BTU monitoring for heating cost apportionment: this article describes BTU monitoring equipment & other means of heating cost apportionment across multiple rental apartments or other multiple dwellings when served by a common heating system.
We describe several approaches used to assign a share of heating cost to individual building occupants or tenants, ranging from square footage to heat-on-timers to much more accurate BTU usage monitoring equipment that tracks actual heating energy used by each heating zone or occupied area.
Shown at page top is a 1980's vintage Ista (now Istec Energy Systems) BTU monitoring device.
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How can we best assign a fair share of heating costs to individual apartments, tenants, rental or other units in a multi-occupant building?
Here we describe methods to assign a fair share of heating costs to building occupants according to their actual demand for heat.
Separately at at AIR LEAK DETECTION TOOLS and also at BASEMENT HEAT LOSS DETECTION we discuss the problem of heat loss and uneven heating particularly in two-story multi-family homes with an upstairs and downstairs tenant and a single heating system with a single thermostat located on the first floor.
This problem is related to fair assignment of heating costs. The upstairs tenants are too hot and the downstairs tenants are too cold.
The illustration (left) shows an Ista BTU monitor design from 1985, one of several heating cost apportionment devices discussed along with their modern (and much less costly) counterparts shown in the article below. Ista is now Istec Energy Systems.
In Europe BTU monitoring and accurate heating cost apportionment among tenants is required by law, but this is not the case in the U.S. nor Canada. Nevertheless building owners are increasingly faced with tenants who want to be sure that individuals are only being taxed to pay their fair share of building heating costs.
Hot water - hydronic heat BTU monitoring & energy consumption measurement: most of the energy use or BTU use monitoring devices we have observed are designed to measure fluid temperature and fluid flow rate (presumably hot water moving in hydronic heating system pipes through circuilators, possibly zone valve, and radiators or heating baseboards or radiant heat tubiing).
Measuring both flow rate (lpm or gpm) and temperature allows a reasonably accurate measure of the rate at which BTUs are being requested by an individual heating zone, area, apartment or tenant.
Warm air heat use by individual zones could be measured by a similar approach but it's more difficult to do so with precision. More likely a building manager will seek to simply measure heat-on demand by individual zone, approximating BTU consumption by noting the duration of calls for heat at individual thermostats or individual zone dampers (in the open position).
Slowing warm air movement between floors by insulation and sealing may be helpful, but an optimum solution includes separate heating zones and zone controls, or even separate heating systems entirely, permitting accurate heating cost apportionment among the tenants.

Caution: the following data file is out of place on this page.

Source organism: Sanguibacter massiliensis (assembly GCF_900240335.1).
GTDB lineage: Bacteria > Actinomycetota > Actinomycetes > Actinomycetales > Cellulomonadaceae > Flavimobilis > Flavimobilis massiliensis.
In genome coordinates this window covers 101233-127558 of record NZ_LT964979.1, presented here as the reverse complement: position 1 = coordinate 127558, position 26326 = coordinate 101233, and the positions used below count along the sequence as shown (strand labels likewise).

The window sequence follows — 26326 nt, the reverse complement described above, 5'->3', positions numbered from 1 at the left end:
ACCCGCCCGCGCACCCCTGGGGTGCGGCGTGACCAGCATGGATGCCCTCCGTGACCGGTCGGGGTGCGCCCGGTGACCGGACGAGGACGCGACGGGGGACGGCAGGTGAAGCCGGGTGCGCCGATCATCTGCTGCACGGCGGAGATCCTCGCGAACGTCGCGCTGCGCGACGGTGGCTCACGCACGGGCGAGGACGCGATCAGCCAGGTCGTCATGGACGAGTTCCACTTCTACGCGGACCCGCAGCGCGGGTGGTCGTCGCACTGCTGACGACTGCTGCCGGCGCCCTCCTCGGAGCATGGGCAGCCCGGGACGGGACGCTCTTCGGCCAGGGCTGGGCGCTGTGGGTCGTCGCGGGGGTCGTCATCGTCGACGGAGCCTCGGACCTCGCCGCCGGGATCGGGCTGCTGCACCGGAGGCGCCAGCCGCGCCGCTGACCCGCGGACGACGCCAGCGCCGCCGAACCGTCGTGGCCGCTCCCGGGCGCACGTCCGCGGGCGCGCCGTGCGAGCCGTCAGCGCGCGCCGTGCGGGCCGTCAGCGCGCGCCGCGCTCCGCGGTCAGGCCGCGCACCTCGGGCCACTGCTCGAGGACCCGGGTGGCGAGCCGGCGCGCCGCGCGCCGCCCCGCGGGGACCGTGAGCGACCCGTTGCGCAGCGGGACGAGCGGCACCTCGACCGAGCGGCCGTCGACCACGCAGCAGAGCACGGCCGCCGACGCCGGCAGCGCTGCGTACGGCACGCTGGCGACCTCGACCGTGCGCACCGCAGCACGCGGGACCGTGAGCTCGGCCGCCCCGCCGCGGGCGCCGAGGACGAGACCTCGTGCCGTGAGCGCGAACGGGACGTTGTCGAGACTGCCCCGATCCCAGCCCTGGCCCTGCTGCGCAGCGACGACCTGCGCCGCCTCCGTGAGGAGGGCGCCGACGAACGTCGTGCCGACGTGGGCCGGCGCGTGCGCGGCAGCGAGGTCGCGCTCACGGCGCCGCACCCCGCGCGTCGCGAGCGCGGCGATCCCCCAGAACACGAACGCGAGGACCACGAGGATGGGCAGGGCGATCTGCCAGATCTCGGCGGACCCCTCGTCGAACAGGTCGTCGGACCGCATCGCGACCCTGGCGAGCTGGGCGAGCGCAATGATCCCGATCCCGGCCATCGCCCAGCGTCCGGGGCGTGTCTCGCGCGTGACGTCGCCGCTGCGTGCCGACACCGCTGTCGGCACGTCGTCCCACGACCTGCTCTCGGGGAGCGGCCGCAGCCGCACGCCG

Steam heat use by individual zones or tenants may be measurable by indusrtrial process equipment, but as you'll read in our specific device notes below, costs for this approach can be significant, in thousands of dollars per zone. A steam heat monitoring device from GE Panametrics (GE Panaflow MV80) retails at prices starting around $2000. U.S.
BTU Monitoring Equipment may be required by law for rental units in Europe where a common heating system is used to heat (or A/C to cool) multiple apartments in a single building but those devices are seeing increased interest in the U.S. as well.
Heating cost apportionment by square feet or by floor is often used in two family homes in the U.S. The landlord simply divides the heating bill in two if the two rental units occupy about the same square footage, or s/he may apportion heating costs by actual square footage of the home. The inaccuracies of this approach can be significant. For example, a second floor apartment is receiving some heat from the floor below; or one tenant may keep their heating thermostat set lower than another.
Heating zone-on timers, a "budget" approach that does not accurately measure actual BTU consumption has been used by some of our readers and clients. The appeal of this less accurate approach is that the installation and equipment to simply keep track of the length of time that a heating zone or heating thermostat is calling for heat is often less costly and simpler to install than true BTU monitoring equipment.
A zone valve is a small low-voltage electric motor that is operated by a room thermostat corresponding to that individual heating zone or area - a loop of heating pipe routed through one or more rooms. The thermostat calls for heat, the zone valve opens, an end switch turns on a circulator (or boiler depending on installation details). When the thermostat is satisfied it stops calling for heat which in turn closes the zone valve.